After Fifty Shades of Grey, Is Fanfiction Gaining Credibility?

In Discussion by Edward Nawotka

Pride and Prejudice and Zombies is a variation of fanfiction. And it went on to sell 1.5 million copies.

By Edward Nawotka, Editor-in-Chief

In today’s feature story Anna von Veh looks at the many ways in which the Fanfiction community is a lot like the tech startup community. Both, she notes, are changing the narrative of the publishing industry and challenging convention.

Depending on how you look at it, Colm Toibin might be considered a fanfiction author.

For a long time the fanfiction community labored on the fringes of the publishing world — and to many it still does. But the success of E.L. James’ sexed-up homage to the Stephenie Meyer’s Twilight series raises the question: is fanfiction finally gaining credibility?

The influence of Twilight on James’ books has been downplayed somewhat, but it is certainly in evidence, particularly in the rather clumsiness and naivete of Anastasia, a character who is as wooden as Meyer’s Bella. It’s not explicitly fanfiction, but it’s in the ballpark, much in the same way the surprise bestseller Pride and Prejudice and Zombies by Seth Grahaem-Smith, is a variation of fanfiction. And it went on to sell 1.5 million copies in print and digital.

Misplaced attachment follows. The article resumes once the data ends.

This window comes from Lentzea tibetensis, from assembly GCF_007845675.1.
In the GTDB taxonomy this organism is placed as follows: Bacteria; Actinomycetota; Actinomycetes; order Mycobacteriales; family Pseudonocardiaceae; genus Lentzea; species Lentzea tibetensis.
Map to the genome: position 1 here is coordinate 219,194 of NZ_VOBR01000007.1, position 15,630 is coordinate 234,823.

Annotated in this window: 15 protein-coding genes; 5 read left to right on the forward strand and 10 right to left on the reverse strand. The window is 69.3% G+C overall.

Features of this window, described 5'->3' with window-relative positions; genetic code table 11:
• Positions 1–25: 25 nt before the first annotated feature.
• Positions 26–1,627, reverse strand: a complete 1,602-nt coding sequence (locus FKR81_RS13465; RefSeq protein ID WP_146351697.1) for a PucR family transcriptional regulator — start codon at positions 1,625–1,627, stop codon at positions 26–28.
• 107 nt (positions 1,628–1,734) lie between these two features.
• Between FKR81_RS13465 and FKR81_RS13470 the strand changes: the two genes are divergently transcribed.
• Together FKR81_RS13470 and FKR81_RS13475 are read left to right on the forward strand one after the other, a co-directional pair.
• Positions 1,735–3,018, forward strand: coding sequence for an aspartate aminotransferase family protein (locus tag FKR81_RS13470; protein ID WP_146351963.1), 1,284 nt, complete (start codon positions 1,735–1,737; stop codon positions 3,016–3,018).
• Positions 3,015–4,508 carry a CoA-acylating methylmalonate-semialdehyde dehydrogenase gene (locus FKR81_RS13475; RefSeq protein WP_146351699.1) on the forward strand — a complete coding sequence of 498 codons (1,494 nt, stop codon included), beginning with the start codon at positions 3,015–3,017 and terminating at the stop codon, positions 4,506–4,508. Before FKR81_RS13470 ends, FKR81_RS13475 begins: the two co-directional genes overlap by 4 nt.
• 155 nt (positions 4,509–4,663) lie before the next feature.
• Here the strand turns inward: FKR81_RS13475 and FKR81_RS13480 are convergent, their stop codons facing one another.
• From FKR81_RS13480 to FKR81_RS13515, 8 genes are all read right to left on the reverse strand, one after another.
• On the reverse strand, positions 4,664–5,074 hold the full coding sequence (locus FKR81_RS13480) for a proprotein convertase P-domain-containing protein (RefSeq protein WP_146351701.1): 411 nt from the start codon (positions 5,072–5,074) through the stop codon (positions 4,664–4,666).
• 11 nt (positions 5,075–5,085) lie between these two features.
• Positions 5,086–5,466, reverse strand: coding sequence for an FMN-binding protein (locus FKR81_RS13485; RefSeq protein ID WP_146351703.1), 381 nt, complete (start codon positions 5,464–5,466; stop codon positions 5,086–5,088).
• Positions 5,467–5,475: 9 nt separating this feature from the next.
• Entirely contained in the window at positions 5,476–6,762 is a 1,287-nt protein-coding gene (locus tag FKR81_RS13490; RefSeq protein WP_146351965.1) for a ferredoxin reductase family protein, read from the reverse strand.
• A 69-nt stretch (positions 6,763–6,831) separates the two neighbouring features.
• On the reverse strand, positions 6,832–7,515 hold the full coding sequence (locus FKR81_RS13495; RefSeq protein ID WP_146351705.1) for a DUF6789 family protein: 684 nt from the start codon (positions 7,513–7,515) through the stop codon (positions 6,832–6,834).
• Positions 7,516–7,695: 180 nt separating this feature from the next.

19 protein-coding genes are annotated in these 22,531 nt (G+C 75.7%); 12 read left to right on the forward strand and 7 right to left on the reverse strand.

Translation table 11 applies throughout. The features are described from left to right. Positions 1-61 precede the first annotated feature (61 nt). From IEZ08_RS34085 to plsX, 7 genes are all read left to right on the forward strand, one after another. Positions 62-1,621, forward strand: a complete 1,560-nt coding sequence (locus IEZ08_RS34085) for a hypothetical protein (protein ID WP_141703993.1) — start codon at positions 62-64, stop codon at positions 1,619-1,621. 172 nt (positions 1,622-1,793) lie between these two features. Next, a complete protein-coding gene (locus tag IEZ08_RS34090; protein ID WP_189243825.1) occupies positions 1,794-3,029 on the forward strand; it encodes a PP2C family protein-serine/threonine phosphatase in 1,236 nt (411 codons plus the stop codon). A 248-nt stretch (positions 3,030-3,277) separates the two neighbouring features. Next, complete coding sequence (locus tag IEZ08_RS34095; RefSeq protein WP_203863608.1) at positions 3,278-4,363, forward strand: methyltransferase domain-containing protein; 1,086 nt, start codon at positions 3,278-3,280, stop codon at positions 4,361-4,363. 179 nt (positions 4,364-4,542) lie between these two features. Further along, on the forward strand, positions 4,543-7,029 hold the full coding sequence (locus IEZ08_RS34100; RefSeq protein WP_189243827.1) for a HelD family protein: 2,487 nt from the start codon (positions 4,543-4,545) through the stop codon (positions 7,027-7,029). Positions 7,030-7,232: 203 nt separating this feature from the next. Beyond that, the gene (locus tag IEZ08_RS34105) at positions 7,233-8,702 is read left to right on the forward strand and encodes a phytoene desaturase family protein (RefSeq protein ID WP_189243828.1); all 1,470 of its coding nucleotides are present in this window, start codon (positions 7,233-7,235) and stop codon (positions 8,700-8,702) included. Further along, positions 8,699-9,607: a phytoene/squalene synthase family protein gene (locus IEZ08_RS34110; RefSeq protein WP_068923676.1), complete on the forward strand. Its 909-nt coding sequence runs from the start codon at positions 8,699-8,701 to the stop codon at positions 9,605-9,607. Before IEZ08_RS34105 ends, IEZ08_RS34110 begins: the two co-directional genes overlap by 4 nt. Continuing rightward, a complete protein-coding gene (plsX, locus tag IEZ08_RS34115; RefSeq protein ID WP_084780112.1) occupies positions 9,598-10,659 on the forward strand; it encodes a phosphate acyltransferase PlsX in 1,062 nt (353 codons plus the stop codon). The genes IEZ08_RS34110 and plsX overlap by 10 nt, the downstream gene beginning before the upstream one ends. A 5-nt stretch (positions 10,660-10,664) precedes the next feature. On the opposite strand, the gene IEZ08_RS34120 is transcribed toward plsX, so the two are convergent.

Taking this a step further, you might say that critically acclaimed books like Karen Joy Fowler’s The Jane Austen Book Club or Colm Toibin’s The Master — both titles that pay homage the writing style of their subjects — are a version of fanfiction.

At the end of the day, it’s not so much a matter of whether or not fanfiction is gaining credibility. The fact is, fanfiction has always been with us in its own way. Some of it is good. Some of it is appalling. And some of it, apparently, taps into the unspoken desires of tens of millions of women around the world.

About the Author

Edward Nawotka

A widely published critic and essayist, Edward Nawotka serves as a speaker, educator and consultant for institutions and businesses involved in the global publishing and content industries. He was also editor-in-chief of Publishing Perspectives since the launch of the publication in 2009 until January 2016.